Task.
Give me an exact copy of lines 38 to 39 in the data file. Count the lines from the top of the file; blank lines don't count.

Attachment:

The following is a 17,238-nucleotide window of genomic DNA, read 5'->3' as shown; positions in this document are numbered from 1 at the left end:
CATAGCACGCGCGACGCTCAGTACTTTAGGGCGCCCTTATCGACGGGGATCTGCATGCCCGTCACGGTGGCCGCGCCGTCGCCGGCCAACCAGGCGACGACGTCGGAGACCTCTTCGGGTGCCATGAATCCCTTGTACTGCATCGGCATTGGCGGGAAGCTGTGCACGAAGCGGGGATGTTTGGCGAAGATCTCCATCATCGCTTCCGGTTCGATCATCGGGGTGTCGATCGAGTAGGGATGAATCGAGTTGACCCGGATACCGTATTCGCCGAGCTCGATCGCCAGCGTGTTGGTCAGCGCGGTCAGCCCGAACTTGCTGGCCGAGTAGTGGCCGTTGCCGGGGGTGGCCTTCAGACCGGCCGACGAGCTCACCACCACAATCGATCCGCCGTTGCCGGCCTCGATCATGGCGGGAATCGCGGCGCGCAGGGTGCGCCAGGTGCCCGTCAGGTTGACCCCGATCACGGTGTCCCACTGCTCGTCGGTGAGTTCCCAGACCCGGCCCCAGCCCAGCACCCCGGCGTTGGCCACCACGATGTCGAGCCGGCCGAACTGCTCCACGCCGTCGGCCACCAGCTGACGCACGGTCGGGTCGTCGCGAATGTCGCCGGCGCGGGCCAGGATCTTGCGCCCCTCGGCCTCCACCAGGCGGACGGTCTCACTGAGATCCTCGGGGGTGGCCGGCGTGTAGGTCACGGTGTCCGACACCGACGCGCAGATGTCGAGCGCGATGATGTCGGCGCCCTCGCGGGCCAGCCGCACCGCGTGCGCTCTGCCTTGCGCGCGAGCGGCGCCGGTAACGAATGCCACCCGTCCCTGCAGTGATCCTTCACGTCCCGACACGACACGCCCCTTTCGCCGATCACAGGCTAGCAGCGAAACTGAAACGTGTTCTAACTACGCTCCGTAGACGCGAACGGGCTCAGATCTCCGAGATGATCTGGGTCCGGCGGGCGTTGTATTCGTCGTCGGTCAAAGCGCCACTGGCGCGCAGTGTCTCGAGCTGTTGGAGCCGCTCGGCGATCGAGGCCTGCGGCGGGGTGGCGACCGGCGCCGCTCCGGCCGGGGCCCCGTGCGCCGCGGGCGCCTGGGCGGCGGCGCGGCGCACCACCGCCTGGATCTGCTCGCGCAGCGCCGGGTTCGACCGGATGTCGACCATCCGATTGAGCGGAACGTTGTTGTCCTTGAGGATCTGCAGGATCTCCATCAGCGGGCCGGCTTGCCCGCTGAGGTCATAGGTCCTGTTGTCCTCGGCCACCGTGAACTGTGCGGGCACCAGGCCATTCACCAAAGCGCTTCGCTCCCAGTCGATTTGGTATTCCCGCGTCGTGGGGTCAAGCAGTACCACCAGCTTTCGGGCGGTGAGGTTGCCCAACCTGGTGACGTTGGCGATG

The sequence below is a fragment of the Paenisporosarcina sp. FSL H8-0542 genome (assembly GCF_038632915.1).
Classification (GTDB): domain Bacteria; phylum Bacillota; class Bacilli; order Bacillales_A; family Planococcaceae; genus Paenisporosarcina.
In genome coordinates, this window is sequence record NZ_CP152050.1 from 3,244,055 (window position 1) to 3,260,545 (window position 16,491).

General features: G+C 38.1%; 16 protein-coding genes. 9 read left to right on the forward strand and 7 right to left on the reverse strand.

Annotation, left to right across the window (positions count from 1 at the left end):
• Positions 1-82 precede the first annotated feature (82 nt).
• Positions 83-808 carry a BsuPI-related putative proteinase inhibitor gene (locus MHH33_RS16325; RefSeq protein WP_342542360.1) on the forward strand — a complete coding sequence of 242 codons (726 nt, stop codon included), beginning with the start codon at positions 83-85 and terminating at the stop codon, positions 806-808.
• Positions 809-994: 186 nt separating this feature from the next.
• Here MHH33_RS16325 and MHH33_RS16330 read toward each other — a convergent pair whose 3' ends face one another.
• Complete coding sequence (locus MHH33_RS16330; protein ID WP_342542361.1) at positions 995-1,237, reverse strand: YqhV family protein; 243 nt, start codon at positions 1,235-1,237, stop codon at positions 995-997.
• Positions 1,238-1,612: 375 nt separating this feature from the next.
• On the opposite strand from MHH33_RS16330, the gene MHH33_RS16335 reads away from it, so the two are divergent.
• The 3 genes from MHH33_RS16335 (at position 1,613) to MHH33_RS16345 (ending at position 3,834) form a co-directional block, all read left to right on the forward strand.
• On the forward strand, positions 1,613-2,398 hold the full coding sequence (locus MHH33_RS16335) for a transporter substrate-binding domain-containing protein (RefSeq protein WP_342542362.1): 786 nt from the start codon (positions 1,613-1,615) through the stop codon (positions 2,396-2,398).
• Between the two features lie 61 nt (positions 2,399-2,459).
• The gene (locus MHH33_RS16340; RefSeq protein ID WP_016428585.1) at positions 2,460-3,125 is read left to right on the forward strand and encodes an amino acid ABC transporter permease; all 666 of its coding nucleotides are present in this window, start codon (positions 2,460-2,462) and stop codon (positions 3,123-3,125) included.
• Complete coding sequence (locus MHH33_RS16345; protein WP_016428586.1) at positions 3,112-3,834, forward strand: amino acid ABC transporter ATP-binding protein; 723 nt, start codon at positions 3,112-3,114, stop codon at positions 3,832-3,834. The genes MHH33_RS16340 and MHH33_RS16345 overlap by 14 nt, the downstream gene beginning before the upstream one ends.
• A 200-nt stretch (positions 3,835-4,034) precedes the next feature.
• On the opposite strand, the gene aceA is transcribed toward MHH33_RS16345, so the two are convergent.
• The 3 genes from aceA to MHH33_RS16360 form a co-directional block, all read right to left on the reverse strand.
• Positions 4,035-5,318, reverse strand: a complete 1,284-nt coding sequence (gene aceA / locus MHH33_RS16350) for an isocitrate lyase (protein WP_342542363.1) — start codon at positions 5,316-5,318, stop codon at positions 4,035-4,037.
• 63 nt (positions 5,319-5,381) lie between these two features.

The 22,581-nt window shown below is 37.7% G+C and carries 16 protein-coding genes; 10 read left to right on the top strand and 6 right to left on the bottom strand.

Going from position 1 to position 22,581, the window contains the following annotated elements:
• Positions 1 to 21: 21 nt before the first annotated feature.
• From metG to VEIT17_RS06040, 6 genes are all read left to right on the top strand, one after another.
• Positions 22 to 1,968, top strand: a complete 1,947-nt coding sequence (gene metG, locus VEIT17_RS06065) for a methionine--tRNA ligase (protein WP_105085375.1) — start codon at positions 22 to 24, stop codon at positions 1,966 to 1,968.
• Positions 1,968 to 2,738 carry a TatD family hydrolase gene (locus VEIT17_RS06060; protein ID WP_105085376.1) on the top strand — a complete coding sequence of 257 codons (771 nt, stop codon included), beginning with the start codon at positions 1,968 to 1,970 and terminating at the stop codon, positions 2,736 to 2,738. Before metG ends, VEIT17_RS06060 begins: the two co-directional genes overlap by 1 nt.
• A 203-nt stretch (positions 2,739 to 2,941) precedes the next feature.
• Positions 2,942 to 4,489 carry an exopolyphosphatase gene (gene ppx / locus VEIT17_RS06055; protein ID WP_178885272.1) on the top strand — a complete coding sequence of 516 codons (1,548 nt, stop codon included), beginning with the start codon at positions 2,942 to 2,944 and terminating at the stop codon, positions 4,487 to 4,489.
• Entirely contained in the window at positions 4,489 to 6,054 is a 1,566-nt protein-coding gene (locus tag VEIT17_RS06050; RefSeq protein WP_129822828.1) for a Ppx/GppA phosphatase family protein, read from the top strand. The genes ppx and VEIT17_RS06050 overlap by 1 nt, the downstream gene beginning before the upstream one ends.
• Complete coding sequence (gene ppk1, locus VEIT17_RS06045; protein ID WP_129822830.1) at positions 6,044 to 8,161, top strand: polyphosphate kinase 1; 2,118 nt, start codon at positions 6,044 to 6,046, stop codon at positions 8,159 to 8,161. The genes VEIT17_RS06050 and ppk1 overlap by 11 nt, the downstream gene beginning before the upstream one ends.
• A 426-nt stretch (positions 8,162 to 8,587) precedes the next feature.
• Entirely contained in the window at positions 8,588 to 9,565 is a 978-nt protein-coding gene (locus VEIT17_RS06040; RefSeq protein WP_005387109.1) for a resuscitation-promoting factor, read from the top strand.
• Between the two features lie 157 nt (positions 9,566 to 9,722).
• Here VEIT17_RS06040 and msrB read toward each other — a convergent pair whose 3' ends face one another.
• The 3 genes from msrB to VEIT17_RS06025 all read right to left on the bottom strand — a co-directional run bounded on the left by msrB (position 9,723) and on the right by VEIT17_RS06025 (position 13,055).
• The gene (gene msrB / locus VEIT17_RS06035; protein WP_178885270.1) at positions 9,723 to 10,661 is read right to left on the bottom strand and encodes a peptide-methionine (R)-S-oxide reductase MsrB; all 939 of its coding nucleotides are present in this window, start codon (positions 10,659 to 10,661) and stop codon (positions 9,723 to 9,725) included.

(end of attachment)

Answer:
• Here VEIT17_RS06040 and msrB read toward each other — a convergent pair whose 3' ends face one another.
• The 3 genes from msrB to VEIT17_RS06025 all read right to left on the bottom strand — a co-directional run bounded on the left by msrB (position 9,723) and on the right by VEIT17_RS06025 (position 13,055).